Page:Manhattan Transfer (John Dos Passos, 1925).djvu/271

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One More River to Jordan

259

Under the skin of her temples iron clamps tighten till her head will mash like an egg; she begins to walk with long strides up and down the room that bristles with itching stuffiness; spotty colors of pictures, carpets, chairs wrap about her like a choking hot blanket. Outside the window the backyards are striped with blue and lilac and topaz of a rainy twilight. She opens the window. No time to get tight like the twilight, Stan said. The telephone reached out shivering beady tentacles of sound. She slams the window down. O hell cant they give you any peace?

"Why Harry I didnt know you were back. . . . Oh I wonder if I can. . . . Oh yes I guess I can. Come along by after the theater. . . . Isnt that wonderful? You must tell me all about it." She no sooner puts the receiver down than the bell clutches at her again. "Hello. . . . No I dont. . . . Oh yes maybe I do. . . . When did you get back?" She laughed a tinkling telephone laugh. "But Howard I'm terribly busy. . . . Yes I am honestly. . . . Have you been to the show? Well sometime come round after a performance. . . . I'm so anxious to hear about your trip . . . you know . . . Goodby Howard."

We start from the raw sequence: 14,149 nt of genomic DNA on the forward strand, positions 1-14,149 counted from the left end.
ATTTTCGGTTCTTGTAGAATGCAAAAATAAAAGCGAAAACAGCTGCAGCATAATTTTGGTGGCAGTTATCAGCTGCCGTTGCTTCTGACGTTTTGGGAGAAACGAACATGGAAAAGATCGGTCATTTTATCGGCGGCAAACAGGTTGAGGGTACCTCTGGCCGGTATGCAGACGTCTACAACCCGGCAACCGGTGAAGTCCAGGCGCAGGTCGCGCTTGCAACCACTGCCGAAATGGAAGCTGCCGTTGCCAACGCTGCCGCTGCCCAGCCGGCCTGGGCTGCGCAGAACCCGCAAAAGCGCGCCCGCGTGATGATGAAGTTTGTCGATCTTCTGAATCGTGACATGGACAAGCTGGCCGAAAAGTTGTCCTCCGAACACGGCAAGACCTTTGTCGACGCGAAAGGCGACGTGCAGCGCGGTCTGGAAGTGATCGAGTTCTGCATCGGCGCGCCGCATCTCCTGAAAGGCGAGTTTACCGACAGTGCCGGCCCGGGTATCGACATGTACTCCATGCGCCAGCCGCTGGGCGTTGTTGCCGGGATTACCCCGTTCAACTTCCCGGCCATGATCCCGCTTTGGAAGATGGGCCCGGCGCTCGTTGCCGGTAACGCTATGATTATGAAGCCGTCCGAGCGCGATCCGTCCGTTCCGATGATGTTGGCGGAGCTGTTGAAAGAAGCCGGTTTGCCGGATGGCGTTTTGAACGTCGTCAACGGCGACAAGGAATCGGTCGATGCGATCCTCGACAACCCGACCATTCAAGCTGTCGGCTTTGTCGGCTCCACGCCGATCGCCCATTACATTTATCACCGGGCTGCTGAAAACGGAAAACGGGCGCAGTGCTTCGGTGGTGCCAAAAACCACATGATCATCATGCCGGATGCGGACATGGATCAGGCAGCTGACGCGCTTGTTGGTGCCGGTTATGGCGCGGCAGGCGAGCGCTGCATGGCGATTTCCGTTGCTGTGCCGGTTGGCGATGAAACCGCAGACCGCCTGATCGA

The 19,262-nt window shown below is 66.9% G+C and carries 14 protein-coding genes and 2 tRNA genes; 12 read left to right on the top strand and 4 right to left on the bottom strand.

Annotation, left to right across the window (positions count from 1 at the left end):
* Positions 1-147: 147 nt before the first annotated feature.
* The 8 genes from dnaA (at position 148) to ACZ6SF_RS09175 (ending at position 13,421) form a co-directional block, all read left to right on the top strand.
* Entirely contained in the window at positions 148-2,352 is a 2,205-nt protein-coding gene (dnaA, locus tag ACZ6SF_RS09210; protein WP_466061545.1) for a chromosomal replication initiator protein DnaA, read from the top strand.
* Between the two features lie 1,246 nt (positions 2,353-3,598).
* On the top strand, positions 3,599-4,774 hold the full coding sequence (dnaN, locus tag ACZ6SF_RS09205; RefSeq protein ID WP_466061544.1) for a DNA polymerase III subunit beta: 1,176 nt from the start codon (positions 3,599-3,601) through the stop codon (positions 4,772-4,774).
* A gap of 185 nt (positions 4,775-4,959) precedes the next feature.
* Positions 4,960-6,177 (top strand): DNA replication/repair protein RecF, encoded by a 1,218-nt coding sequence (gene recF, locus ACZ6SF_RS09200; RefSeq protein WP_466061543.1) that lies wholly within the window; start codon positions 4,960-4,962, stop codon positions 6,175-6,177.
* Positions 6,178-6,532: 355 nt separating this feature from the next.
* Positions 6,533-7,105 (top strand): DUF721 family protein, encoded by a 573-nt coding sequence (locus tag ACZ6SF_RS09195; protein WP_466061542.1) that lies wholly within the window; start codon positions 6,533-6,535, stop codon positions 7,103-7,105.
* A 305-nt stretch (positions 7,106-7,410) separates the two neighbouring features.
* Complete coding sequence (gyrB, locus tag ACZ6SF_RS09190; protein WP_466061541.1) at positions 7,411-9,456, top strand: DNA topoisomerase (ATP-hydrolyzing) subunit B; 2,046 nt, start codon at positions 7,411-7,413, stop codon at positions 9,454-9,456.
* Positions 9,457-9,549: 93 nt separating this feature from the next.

A walk'll make me feel better. She sits at her dressingtable and shakes her hair down about her shoulders. "It's such a hellish nuisance, I'd like to cut it all off . . . spreads apace. The shadow of white Death. . . . Oughtnt to stay up so late, those dark circles under my eyes. . . . And at the door, Invisible Corruption. . . . If I could only cry; there are people who can cry their eyes out, really cry themselves blind . . . Anyway the divorce'll go through. . . .

Far from the shore, far from the trembling throng
Whose sails were never to the tempest given

Gosh it's six o'clock already. She starts walking up and down the room again. I am borne darkly fearfully afar. . . . The phone rings. "Hello. . . . Yes this is Miss Oglethorpe. . . . Why hello Ruth, why I haven't seen you for ages, since Mrs. Sunderland's. . . . Oh, do I'd love to see